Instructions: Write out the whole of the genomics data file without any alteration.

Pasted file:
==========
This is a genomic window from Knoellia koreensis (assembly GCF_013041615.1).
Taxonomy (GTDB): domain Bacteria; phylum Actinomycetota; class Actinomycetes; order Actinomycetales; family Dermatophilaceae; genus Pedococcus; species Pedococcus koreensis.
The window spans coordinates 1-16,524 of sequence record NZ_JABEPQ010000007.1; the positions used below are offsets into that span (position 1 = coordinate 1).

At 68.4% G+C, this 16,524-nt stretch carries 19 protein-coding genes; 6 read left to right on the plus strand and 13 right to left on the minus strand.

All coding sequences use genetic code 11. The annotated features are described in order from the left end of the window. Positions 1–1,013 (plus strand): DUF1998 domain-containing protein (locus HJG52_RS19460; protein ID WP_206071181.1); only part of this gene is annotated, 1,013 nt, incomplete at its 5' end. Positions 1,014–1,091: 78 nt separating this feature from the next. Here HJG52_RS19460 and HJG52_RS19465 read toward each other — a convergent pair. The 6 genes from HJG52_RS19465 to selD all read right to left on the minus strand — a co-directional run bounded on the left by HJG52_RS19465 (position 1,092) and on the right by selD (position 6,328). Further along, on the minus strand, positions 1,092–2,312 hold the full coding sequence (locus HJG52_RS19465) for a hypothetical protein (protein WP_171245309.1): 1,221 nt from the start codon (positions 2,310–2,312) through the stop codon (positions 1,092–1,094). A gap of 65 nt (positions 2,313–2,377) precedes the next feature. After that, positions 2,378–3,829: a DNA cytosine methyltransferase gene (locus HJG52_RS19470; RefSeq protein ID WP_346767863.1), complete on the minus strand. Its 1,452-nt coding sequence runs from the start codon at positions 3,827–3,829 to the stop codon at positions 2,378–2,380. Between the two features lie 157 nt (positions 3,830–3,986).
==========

This is a genomic window from Knoellia koreensis (assembly GCF_013041615.1).
Taxonomy (GTDB): domain Bacteria; phylum Actinomycetota; class Actinomycetes; order Actinomycetales; family Dermatophilaceae; genus Pedococcus; species Pedococcus koreensis.
The window spans coordinates 1-16,524 of sequence record NZ_JABEPQ010000007.1; the positions used below are offsets into that span (position 1 = coordinate 1).

At 68.4% G+C, this 16,524-nt stretch carries 19 protein-coding genes; 6 read left to right on the plus strand and 13 right to left on the minus strand.

All coding sequences use genetic code 11. The annotated features are described in order from the left end of the window. Positions 1–1,013 (plus strand): DUF1998 domain-containing protein (locus HJG52_RS19460; protein ID WP_206071181.1); only part of this gene is annotated, 1,013 nt, incomplete at its 5' end. Positions 1,014–1,091: 78 nt separating this feature from the next. Here HJG52_RS19460 and HJG52_RS19465 read toward each other — a convergent pair. The 6 genes from HJG52_RS19465 to selD all read right to left on the minus strand — a co-directional run bounded on the left by HJG52_RS19465 (position 1,092) and on the right by selD (position 6,328). Further along, on the minus strand, positions 1,092–2,312 hold the full coding sequence (locus HJG52_RS19465) for a hypothetical protein (protein WP_171245309.1): 1,221 nt from the start codon (positions 2,310–2,312) through the stop codon (positions 1,092–1,094). A gap of 65 nt (positions 2,313–2,377) precedes the next feature. After that, positions 2,378–3,829: a DNA cytosine methyltransferase gene (locus HJG52_RS19470; RefSeq protein ID WP_346767863.1), complete on the minus strand. Its 1,452-nt coding sequence runs from the start codon at positions 3,827–3,829 to the stop codon at positions 2,378–2,380. Between the two features lie 157 nt (positions 3,830–3,986).